Ram Dass Has a Son!

Ram Dass was working on his new book, Be Love Now, written with his longtime friend, Rameshwar Das, when a letter arrived from a stranger: “I believe you may be the father of my older brother.”

What?! Ram Dass dismissed it at first, thinking, “Someone’s trying to hustle me.” A world-renown spiritual leader, Ram Dass was formerly Richard Alpert, the psychology professor at Harvard who was fired with Timothy Leary for experimenting with LSD. He’s bisexual with a preference for men, has never wanted children and teaches that spiritual love is of a higher order than personal love. He famously said, “If you want to see how enlightened you are, go spend a week with your family.” Having a son—if true—would challenge his beliefs about love.

Peter Reichard with Ram Dass

Two weeks after the letter arrived, a friend of Ram Dass offered to check it out. He spoke with the putative son, arranged for DNA tests and the results came back in October of ‘09: Ram Dass is the father of Peter Reichard, a 53-year-old banker in North Carolina who’d never heard of Ram Dass and was raised with no religion.

When I heard the news, I was shocked. What would the son of Ram Dass be like, and how had this come about? I spoke with them both and learned that Peter was conceived in 1956, when there was no birth control pill and DNA had not been discovered. Alpert, then a lanky grad student at Stanford, had a brief affair with Karen Saum, a feisty and beautiful history major who was planning to marry another man, living in New York, whom we’ll call Hans. She and Hans had agreed to have an open relationship until they began their life together.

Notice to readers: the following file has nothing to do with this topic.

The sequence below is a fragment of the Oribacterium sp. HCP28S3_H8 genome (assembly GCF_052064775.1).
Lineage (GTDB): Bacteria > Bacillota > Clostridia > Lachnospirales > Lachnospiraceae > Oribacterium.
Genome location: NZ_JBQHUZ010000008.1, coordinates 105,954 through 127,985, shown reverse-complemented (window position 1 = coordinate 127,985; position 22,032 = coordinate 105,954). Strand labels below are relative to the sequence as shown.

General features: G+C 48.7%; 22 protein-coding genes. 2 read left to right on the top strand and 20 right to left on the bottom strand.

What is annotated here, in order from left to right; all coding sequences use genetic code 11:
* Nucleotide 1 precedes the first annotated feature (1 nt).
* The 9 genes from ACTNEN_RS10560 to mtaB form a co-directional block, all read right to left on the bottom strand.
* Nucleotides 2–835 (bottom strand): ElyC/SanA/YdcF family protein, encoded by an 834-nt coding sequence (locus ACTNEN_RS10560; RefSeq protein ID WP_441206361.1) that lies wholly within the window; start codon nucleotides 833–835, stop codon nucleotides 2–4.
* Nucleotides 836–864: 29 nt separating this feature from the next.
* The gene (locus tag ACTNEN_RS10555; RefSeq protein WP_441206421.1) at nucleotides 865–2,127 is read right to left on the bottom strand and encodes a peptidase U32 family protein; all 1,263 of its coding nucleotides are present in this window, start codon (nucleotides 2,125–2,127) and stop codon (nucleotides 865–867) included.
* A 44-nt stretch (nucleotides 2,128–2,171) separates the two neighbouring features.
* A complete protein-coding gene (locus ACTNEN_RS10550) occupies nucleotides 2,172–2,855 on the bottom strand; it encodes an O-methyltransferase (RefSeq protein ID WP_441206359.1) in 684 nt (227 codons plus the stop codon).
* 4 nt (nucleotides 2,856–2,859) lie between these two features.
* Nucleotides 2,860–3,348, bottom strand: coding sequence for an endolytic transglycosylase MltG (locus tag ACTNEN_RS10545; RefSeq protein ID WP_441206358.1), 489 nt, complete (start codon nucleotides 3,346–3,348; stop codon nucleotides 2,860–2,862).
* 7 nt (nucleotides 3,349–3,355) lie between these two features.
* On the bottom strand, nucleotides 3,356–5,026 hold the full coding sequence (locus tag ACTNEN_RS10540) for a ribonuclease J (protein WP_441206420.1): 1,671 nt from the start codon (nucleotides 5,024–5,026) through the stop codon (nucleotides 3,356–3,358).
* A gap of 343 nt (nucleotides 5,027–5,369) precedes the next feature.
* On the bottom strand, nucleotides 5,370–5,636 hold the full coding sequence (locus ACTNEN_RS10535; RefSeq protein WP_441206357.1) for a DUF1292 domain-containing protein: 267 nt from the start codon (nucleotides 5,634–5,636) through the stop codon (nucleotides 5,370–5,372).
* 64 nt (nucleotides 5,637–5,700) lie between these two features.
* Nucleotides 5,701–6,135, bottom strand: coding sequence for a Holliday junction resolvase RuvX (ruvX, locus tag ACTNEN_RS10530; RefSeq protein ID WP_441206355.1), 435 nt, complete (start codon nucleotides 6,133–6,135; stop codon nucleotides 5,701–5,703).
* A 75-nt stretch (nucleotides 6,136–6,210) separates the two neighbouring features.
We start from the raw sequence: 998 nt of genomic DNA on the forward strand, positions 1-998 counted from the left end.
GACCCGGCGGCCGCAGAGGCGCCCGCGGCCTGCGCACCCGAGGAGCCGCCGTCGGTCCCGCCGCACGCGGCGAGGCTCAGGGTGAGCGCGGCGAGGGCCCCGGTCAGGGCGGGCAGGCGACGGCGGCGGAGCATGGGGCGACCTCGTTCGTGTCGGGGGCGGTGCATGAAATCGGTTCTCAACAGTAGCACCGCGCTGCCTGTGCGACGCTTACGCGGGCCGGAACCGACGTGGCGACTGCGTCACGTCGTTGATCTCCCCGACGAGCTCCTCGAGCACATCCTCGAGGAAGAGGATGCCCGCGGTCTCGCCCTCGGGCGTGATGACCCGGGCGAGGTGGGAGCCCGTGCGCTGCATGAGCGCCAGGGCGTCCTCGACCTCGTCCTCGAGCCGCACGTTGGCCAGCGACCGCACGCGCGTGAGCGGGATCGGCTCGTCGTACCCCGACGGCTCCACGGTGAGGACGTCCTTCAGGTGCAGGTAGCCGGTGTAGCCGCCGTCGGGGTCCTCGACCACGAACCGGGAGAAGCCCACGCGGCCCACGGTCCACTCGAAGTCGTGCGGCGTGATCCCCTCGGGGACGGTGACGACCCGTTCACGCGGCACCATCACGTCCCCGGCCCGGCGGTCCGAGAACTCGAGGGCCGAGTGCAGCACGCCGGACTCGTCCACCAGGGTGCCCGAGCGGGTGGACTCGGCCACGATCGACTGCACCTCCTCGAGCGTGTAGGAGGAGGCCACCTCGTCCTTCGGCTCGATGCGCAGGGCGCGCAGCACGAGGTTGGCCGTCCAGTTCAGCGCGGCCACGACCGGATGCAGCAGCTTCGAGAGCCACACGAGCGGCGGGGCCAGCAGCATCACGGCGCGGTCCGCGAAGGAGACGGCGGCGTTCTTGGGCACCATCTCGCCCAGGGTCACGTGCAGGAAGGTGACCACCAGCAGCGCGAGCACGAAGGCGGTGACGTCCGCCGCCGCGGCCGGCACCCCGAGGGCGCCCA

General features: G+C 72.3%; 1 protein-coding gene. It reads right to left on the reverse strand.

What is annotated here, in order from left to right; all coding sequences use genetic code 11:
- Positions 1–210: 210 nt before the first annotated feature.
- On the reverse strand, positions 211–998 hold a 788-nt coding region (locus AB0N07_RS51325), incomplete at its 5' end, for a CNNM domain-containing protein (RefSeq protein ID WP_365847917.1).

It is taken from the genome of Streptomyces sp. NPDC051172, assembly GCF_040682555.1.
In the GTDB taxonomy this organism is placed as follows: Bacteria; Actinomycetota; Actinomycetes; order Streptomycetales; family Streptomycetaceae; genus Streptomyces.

Right after graduating, Karen joined Hans and soon learned she was pregnant. She told Hans there was a slight chance it was Dick Alpert’s baby, but there was no way to determine that. Hans said it didn’t matter; they’d raise the child as their own.

Richard Alpert in his 20s with niece, Kathy

Fast forward to 2009. Peter’s brother, Lawrence, hears from a mutual friend of his mother, Karen, that she has long harbored a suspicion that Peter may be the son of Ram Dass. When the DNA results came back, Ram Dass was dismayed. He’d avoided creating family ties, believing they might hold him back from attaining spiritual freedom. But friends were congratulating him. Rabbi Zalman Schachter-Shalomi, who’s conducted workshops with Ram Dass, cried out, “Mazel tov! It would have been a shame if that wonderful seed wouldn’t have continued.” Ram Dass said,“My DNA continues? That doesn’t mean a thing to me.”

Peter Reichard also had the rug pulled out from under him. He looks like Ram Dass—tall, with the same features and receding hairline. But he speaks with a Carolina drawl, eats pork, enjoys cigars and describes himself as “pretty shallow. Spirituality does not run deep with me.” He had to go on a crash course to learn about Ram Dass. “For months,” he said, “I was drinking from a fire hose.”

Peter, in 30’s, with daughter, Emily